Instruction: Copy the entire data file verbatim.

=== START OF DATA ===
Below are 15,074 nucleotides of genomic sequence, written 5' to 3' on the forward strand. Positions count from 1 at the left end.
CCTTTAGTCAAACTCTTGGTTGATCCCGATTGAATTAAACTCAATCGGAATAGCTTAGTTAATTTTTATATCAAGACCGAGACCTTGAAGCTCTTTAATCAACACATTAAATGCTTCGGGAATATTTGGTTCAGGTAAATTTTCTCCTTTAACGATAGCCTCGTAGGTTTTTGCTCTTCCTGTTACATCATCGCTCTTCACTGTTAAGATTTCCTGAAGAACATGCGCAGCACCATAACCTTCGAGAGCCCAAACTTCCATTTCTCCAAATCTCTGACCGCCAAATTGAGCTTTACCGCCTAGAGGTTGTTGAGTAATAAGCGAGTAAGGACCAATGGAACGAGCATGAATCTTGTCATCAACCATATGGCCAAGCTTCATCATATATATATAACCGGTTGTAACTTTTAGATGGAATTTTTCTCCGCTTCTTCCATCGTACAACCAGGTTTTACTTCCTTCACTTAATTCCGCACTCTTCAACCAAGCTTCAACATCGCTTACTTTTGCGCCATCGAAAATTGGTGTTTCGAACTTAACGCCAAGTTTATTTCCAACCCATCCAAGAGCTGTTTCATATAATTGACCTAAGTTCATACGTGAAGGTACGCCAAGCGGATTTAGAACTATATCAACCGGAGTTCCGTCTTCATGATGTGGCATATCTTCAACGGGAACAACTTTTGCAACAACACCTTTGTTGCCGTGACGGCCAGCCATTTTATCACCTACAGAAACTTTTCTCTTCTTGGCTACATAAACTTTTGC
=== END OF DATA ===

Below are 15,074 nucleotides of genomic sequence, written 5' to 3' on the forward strand. Positions count from 1 at the left end.
CCTTTAGTCAAACTCTTGGTTGATCCCGATTGAATTAAACTCAATCGGAATAGCTTAGTTAATTTTTATATCAAGACCGAGACCTTGAAGCTCTTTAATCAACACATTAAATGCTTCGGGAATATTTGGTTCAGGTAAATTTTCTCCTTTAACGATAGCCTCGTAGGTTTTTGCTCTTCCTGTTACATCATCGCTCTTCACTGTTAAGATTTCCTGAAGAACATGCGCAGCACCATAACCTTCGAGAGCCCAAACTTCCATTTCTCCAAATCTCTGACCGCCAAATTGAGCTTTACCGCCTAGAGGTTGTTGAGTAATAAGCGAGTAAGGACCAATGGAACGAGCATGAATCTTGTCATCAACCATATGGCCAAGCTTCATCATATATATATAACCGGTTGTAACTTTTAGATGGAATTTTTCTCCGCTTCTTCCATCGTACAACCAGGTTTTACTTCCTTCACTTAATTCCGCACTCTTCAACCAAGCTTCAACATCGCTTACTTTTGCGCCATCGAAAATTGGTGTTTCGAACTTAACGCCAAGTTTATTTCCAACCCATCCAAGAGCTGTTTCATATAATTGACCTAAGTTCATACGTGAAGGTACGCCAAGCGGATTTAGAACTATATCAACCGGAGTTCCGTCTTCATGATGTGGCATATCTTCAACGGGAACAACTTTTGCAACAACACCTTTGTTGCCGTGACGGCCAGCCATTTTATCACCTACAGAAACTTTTCTCTTCTTGGCTACATAAACTTTTGC